Nearly half (45%) of the nation’s Hispanic1 population lives in just 10 metropolitan areas, according to tabulations of the 2010 American Community Survey (ACS) by the Pew Hispanic Center, a project of the Pew Research Center.2
The Los Angeles-Long Beach, Calif., metropolitan area has the nation’s largest Hispanic population—5.7 million—and alone accounts for more than one-in-ten (11%) Hispanics nationally.3 All population estimates presented in this report are for Hispanics living in the 50 states and the District of Columbia. The New York-Northeastern New Jersey metropolitan area is the second largest by Hispanic population (4.2 million) and is home to 8% of Hispanics nationwide.
Six of the 10 largest Hispanic metropolitan populations are in just two states. California has three–Los Angeles (#1), Riverside-San Bernardino (#4) and San Francisco-Oakland-Vallejo (#10). Texas is also home to three of the 10 largest Hispanic metropolitan areas—Houston-Brazoria (#3), Dallas-Fort Worth (#6) and San Antonio (#9). The other four largest Hispanic metropolitan populations are New York (#2); Chicago, Ill. (#5); Miami-Hialeah, Fla. (#7); and Phoenix, Ariz. (#8). Overall, each of the 10 largest Hispanic metropolitan areas has a Hispanic population of more than 1 million and Hispanics are the largest minority or ethnic group in each.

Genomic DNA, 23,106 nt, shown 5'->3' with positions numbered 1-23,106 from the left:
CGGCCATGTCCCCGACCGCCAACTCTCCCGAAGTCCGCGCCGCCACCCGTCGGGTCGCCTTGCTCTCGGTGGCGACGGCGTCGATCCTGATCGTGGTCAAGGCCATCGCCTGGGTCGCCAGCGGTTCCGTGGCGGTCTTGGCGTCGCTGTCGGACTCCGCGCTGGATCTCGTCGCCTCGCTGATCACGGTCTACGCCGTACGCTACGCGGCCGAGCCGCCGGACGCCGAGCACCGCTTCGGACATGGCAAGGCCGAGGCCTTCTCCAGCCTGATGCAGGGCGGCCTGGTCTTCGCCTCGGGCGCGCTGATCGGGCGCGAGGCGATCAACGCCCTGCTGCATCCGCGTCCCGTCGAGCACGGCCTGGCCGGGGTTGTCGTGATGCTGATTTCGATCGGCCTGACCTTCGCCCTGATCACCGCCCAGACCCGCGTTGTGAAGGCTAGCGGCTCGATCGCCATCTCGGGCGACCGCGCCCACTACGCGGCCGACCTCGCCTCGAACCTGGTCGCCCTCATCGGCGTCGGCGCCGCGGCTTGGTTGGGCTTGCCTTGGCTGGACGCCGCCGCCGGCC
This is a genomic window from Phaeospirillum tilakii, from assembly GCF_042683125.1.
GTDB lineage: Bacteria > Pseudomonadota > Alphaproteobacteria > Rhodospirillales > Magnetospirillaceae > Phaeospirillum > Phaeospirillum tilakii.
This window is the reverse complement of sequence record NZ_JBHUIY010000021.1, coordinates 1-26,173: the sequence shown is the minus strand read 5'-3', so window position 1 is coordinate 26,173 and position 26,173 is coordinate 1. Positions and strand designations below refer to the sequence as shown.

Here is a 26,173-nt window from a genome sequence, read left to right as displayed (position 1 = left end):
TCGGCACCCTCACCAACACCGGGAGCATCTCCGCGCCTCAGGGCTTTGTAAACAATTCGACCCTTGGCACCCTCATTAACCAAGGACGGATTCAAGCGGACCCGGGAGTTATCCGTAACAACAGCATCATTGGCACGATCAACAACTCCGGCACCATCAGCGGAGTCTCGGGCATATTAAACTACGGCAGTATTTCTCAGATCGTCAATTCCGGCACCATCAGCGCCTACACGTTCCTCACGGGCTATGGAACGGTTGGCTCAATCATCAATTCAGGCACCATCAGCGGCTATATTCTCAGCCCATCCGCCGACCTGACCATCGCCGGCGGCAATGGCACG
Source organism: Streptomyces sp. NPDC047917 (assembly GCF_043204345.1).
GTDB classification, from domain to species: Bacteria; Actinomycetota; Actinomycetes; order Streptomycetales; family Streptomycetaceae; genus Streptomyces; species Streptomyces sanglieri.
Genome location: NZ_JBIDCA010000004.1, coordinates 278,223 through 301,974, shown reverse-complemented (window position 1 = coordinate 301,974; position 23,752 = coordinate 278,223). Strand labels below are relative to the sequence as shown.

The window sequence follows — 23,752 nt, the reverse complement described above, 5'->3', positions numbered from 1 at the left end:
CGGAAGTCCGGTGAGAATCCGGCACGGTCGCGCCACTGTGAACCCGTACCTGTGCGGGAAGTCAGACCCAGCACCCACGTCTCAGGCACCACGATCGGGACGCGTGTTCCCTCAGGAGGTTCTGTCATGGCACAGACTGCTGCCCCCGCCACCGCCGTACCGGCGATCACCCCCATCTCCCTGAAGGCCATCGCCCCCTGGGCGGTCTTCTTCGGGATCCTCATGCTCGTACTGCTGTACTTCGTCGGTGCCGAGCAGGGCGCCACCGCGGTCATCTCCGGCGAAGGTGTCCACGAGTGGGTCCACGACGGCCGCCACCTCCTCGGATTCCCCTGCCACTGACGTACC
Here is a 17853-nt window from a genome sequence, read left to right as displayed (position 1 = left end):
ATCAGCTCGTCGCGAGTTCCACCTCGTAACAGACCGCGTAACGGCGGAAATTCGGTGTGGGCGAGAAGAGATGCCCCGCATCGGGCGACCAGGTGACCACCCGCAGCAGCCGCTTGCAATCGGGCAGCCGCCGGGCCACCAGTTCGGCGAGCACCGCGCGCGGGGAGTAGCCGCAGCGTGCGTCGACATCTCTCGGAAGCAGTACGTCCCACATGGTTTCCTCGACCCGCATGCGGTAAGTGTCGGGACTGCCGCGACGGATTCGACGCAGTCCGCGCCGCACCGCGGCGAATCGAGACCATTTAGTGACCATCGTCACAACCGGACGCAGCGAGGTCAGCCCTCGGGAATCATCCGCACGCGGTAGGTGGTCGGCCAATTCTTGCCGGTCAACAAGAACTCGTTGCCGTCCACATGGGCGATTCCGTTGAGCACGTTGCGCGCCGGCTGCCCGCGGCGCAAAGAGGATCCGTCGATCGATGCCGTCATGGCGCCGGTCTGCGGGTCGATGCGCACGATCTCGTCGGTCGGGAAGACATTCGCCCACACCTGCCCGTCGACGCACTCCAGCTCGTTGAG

While these 10 metropolitan areas represent the largest Hispanic populations, within each area, the Hispanic share varies, as do the characteristics of the Hispanic population that resides in each area.
For example, the Hispanic share in each of the 10 largest metro area populations ranges from a low of 21% in Chicago to a high of 66% in Miami. Miami and San Antonio (55%) are the only two metro areas among the 10 largest where Hispanics are a majority of the population.
Among the top 60, Hispanics are a majority in 11 additional metropolitan areas.
via Characteristics of the 60 Largest Metropolitan Areas by Hispanic Population | Pew Hispanic Center.
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